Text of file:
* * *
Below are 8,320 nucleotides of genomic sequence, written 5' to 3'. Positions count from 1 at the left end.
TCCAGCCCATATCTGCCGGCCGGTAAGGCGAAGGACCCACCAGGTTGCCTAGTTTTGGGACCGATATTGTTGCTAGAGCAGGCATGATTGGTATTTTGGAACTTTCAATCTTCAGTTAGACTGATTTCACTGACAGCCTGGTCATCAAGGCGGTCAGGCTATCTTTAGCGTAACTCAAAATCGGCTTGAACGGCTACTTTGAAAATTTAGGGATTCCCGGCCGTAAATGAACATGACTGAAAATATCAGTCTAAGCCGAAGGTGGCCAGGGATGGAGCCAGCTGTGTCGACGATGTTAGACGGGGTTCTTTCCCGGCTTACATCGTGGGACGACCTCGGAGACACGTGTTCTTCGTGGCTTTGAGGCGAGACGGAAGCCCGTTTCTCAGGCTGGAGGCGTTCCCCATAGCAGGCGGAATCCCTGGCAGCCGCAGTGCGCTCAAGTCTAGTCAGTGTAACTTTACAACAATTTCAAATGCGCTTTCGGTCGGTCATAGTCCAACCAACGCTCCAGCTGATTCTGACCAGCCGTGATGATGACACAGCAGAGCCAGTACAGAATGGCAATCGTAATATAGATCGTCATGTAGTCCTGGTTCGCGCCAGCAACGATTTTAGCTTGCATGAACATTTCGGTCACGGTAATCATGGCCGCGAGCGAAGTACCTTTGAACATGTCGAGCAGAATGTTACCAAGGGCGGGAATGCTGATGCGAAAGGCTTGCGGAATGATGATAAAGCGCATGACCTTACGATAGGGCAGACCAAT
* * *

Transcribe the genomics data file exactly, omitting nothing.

Below are 8,320 nucleotides of genomic sequence, written 5' to 3'. Positions count from 1 at the left end.
TCCAGCCCATATCTGCCGGCCGGTAAGGCGAAGGACCCACCAGGTTGCCTAGTTTTGGGACCGATATTGTTGCTAGAGCAGGCATGATTGGTATTTTGGAACTTTCAATCTTCAGTTAGACTGATTTCACTGACAGCCTGGTCATCAAGGCGGTCAGGCTATCTTTAGCGTAACTCAAAATCGGCTTGAACGGCTACTTTGAAAATTTAGGGATTCCCGGCCGTAAATGAACATGACTGAAAATATCAGTCTAAGCCGAAGGTGGCCAGGGATGGAGCCAGCTGTGTCGACGATGTTAGACGGGGTTCTTTCCCGGCTTACATCGTGGGACGACCTCGGAGACACGTGTTCTTCGTGGCTTTGAGGCGAGACGGAAGCCCGTTTCTCAGGCTGGAGGCGTTCCCCATAGCAGGCGGAATCCCTGGCAGCCGCAGTGCGCTCAAGTCTAGTCAGTGTAACTTTACAACAATTTCAAATGCGCTTTCGGTCGGTCATAGTCCAACCAACGCTCCAGCTGATTCTGACCAGCCGTGATGATGACACAGCAGAGCCAGTACAGAATGGCAATCGTAATATAGATCGTCATGTAGTCCTGGTTCGCGCCAGCAACGATTTTAGCTTGCATGAACATTTCGGTCACGGTAATCATGGCCGCGAGCGAAGTACCTTTGAACATGTCGAGCAGAATGTTACCAAGGGCGGGAATGCTGATGCGAAAGGCTTGCGGAATGATGATAAAGCGCATGACCTTACGATAGGGCAGACCAAT